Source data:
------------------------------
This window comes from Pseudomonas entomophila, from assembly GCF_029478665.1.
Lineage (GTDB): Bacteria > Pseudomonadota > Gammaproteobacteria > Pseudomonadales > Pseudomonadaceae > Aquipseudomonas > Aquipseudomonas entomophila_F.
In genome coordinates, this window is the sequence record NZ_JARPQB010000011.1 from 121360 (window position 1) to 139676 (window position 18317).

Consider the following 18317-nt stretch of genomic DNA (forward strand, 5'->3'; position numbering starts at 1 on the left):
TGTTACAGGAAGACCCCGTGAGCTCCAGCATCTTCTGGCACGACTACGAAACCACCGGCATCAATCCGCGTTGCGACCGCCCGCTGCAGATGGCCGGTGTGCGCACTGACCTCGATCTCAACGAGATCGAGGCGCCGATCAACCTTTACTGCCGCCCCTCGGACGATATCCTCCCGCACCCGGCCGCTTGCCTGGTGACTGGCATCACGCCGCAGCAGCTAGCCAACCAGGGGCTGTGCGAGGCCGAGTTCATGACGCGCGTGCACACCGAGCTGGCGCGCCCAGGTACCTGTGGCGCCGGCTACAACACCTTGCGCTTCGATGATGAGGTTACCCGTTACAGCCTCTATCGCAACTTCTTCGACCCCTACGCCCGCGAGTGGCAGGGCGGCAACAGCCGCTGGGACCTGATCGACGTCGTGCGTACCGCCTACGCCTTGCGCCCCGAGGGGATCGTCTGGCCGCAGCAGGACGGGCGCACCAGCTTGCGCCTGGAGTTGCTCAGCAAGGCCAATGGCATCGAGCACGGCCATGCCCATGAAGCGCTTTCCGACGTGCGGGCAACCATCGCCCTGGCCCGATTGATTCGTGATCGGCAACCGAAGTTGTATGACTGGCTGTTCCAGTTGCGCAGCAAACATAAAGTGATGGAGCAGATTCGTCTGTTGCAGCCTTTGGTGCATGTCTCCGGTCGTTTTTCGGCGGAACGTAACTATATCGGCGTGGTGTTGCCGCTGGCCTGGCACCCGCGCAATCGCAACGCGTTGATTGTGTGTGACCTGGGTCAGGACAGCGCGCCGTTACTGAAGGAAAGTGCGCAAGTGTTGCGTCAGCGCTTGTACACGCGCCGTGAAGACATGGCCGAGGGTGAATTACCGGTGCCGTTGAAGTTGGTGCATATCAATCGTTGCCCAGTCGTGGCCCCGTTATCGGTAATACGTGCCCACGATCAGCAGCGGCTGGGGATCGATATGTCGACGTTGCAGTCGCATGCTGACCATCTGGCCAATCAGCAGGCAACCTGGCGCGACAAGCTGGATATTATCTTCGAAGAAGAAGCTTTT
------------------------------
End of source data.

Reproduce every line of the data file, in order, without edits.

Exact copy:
This window comes from Pseudomonas entomophila, from assembly GCF_029478665.1.
Lineage (GTDB): Bacteria > Pseudomonadota > Gammaproteobacteria > Pseudomonadales > Pseudomonadaceae > Aquipseudomonas > Aquipseudomonas entomophila_F.
In genome coordinates, this window is the sequence record NZ_JARPQB010000011.1 from 121360 (window position 1) to 139676 (window position 18317).

Consider the following 18317-nt stretch of genomic DNA (forward strand, 5'->3'; position numbering starts at 1 on the left):
TGTTACAGGAAGACCCCGTGAGCTCCAGCATCTTCTGGCACGACTACGAAACCACCGGCATCAATCCGCGTTGCGACCGCCCGCTGCAGATGGCCGGTGTGCGCACTGACCTCGATCTCAACGAGATCGAGGCGCCGATCAACCTTTACTGCCGCCCCTCGGACGATATCCTCCCGCACCCGGCCGCTTGCCTGGTGACTGGCATCACGCCGCAGCAGCTAGCCAACCAGGGGCTGTGCGAGGCCGAGTTCATGACGCGCGTGCACACCGAGCTGGCGCGCCCAGGTACCTGTGGCGCCGGCTACAACACCTTGCGCTTCGATGATGAGGTTACCCGTTACAGCCTCTATCGCAACTTCTTCGACCCCTACGCCCGCGAGTGGCAGGGCGGCAACAGCCGCTGGGACCTGATCGACGTCGTGCGTACCGCCTACGCCTTGCGCCCCGAGGGGATCGTCTGGCCGCAGCAGGACGGGCGCACCAGCTTGCGCCTGGAGTTGCTCAGCAAGGCCAATGGCATCGAGCACGGCCATGCCCATGAAGCGCTTTCCGACGTGCGGGCAACCATCGCCCTGGCCCGATTGATTCGTGATCGGCAACCGAAGTTGTATGACTGGCTGTTCCAGTTGCGCAGCAAACATAAAGTGATGGAGCAGATTCGTCTGTTGCAGCCTTTGGTGCATGTCTCCGGTCGTTTTTCGGCGGAACGTAACTATATCGGCGTGGTGTTGCCGCTGGCCTGGCACCCGCGCAATCGCAACGCGTTGATTGTGTGTGACCTGGGTCAGGACAGCGCGCCGTTACTGAAGGAAAGTGCGCAAGTGTTGCGTCAGCGCTTGTACACGCGCCGTGAAGACATGGCCGAGGGTGAATTACCGGTGCCGTTGAAGTTGGTGCATATCAATCGTTGCCCAGTCGTGGCCCCGTTATCGGTAATACGTGCCCACGATCAGCAGCGGCTGGGGATCGATATGTCGACGTTGCAGTCGCATGCTGACCATCTGGCCAATCAGCAGGCAACCTGGCGCGACAAGCTGGATATTATCTTCGAAGAAGAAGCTTTT